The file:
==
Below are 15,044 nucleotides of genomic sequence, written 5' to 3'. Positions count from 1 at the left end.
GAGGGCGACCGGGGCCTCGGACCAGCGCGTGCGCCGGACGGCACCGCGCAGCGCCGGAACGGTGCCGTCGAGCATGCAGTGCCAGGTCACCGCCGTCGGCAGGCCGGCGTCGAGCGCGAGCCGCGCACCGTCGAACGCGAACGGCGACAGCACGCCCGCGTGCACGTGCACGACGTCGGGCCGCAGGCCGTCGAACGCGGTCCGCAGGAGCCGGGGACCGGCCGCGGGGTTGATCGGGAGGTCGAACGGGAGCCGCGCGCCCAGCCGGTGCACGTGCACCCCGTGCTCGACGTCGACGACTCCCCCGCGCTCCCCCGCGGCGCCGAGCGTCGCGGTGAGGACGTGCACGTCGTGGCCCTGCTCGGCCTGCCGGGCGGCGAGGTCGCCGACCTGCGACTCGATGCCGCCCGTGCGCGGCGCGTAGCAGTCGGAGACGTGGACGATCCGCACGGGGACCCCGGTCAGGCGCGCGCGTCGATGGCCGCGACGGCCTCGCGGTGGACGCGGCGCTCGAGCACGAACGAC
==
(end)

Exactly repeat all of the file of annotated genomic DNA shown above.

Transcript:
Below are 15,044 nucleotides of genomic sequence, written 5' to 3'. Positions count from 1 at the left end.
GAGGGCGACCGGGGCCTCGGACCAGCGCGTGCGCCGGACGGCACCGCGCAGCGCCGGAACGGTGCCGTCGAGCATGCAGTGCCAGGTCACCGCCGTCGGCAGGCCGGCGTCGAGCGCGAGCCGCGCACCGTCGAACGCGAACGGCGACAGCACGCCCGCGTGCACGTGCACGACGTCGGGCCGCAGGCCGTCGAACGCGGTCCGCAGGAGCCGGGGACCGGCCGCGGGGTTGATCGGGAGGTCGAACGGGAGCCGCGCGCCCAGCCGGTGCACGTGCACCCCGTGCTCGACGTCGACGACTCCCCCGCGCTCCCCCGCGGCGCCGAGCGTCGCGGTGAGGACGTGCACGTCGTGGCCCTGCTCGGCCTGCCGGGCGGCGAGGTCGCCGACCTGCGACTCGATGCCGCCCGTGCGCGGCGCGTAGCAGTCGGAGACGTGGACGATCCGCACGGGGACCCCGGTCAGGCGCGCGCGTCGATGGCCGCGACGGCCTCGCGGTGGACGCGGCGCTCGAGCACGAACGAC